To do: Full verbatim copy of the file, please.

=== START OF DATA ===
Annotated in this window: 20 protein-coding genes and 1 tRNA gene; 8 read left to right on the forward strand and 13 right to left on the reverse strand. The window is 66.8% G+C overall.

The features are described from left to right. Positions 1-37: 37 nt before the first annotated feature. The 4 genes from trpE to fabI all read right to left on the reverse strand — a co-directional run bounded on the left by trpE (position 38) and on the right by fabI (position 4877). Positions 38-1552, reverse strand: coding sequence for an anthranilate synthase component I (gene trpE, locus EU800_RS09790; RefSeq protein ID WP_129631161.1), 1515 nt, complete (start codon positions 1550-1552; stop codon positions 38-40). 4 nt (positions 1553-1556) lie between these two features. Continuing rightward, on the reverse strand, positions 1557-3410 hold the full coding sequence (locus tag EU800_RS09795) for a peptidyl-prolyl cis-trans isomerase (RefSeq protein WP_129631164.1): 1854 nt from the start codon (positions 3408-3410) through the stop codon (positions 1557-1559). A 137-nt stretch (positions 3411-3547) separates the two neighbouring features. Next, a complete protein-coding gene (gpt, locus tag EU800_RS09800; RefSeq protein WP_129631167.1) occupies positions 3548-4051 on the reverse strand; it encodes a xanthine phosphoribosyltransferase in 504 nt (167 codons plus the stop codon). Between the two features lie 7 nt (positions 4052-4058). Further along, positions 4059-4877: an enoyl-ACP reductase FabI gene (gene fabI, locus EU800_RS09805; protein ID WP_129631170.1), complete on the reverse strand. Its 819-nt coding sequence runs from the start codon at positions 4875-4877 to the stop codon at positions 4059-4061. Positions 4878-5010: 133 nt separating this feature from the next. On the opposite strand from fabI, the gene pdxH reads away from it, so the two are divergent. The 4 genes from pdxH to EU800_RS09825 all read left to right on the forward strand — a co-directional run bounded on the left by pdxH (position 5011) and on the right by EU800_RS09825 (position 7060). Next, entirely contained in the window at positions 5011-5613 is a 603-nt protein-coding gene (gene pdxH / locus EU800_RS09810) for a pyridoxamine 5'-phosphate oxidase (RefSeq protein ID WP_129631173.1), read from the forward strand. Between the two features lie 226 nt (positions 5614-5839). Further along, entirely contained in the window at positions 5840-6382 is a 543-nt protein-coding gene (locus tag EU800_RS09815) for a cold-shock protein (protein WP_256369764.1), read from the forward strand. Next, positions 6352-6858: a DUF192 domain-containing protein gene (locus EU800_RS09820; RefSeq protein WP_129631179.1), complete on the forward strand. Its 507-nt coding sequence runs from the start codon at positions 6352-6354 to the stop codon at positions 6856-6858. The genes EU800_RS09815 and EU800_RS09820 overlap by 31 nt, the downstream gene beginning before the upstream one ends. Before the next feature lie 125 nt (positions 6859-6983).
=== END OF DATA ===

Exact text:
Annotated in this window: 20 protein-coding genes and 1 tRNA gene; 8 read left to right on the forward strand and 13 right to left on the reverse strand. The window is 66.8% G+C overall.

The features are described from left to right. Positions 1-37: 37 nt before the first annotated feature. The 4 genes from trpE to fabI all read right to left on the reverse strand — a co-directional run bounded on the left by trpE (position 38) and on the right by fabI (position 4877). Positions 38-1552, reverse strand: coding sequence for an anthranilate synthase component I (gene trpE, locus EU800_RS09790; RefSeq protein ID WP_129631161.1), 1515 nt, complete (start codon positions 1550-1552; stop codon positions 38-40). 4 nt (positions 1553-1556) lie between these two features. Continuing rightward, on the reverse strand, positions 1557-3410 hold the full coding sequence (locus tag EU800_RS09795) for a peptidyl-prolyl cis-trans isomerase (RefSeq protein WP_129631164.1): 1854 nt from the start codon (positions 3408-3410) through the stop codon (positions 1557-1559). A 137-nt stretch (positions 3411-3547) separates the two neighbouring features. Next, a complete protein-coding gene (gpt, locus tag EU800_RS09800; RefSeq protein WP_129631167.1) occupies positions 3548-4051 on the reverse strand; it encodes a xanthine phosphoribosyltransferase in 504 nt (167 codons plus the stop codon). Between the two features lie 7 nt (positions 4052-4058). Further along, positions 4059-4877: an enoyl-ACP reductase FabI gene (gene fabI, locus EU800_RS09805; protein ID WP_129631170.1), complete on the reverse strand. Its 819-nt coding sequence runs from the start codon at positions 4875-4877 to the stop codon at positions 4059-4061. Positions 4878-5010: 133 nt separating this feature from the next. On the opposite strand from fabI, the gene pdxH reads away from it, so the two are divergent. The 4 genes from pdxH to EU800_RS09825 all read left to right on the forward strand — a co-directional run bounded on the left by pdxH (position 5011) and on the right by EU800_RS09825 (position 7060). Next, entirely contained in the window at positions 5011-5613 is a 603-nt protein-coding gene (gene pdxH / locus EU800_RS09810) for a pyridoxamine 5'-phosphate oxidase (RefSeq protein ID WP_129631173.1), read from the forward strand. Between the two features lie 226 nt (positions 5614-5839). Further along, entirely contained in the window at positions 5840-6382 is a 543-nt protein-coding gene (locus tag EU800_RS09815) for a cold-shock protein (protein WP_256369764.1), read from the forward strand. Next, positions 6352-6858: a DUF192 domain-containing protein gene (locus EU800_RS09820; RefSeq protein WP_129631179.1), complete on the forward strand. Its 507-nt coding sequence runs from the start codon at positions 6352-6354 to the stop codon at positions 6856-6858. The genes EU800_RS09815 and EU800_RS09820 overlap by 31 nt, the downstream gene beginning before the upstream one ends. Before the next feature lie 125 nt (positions 6859-6983).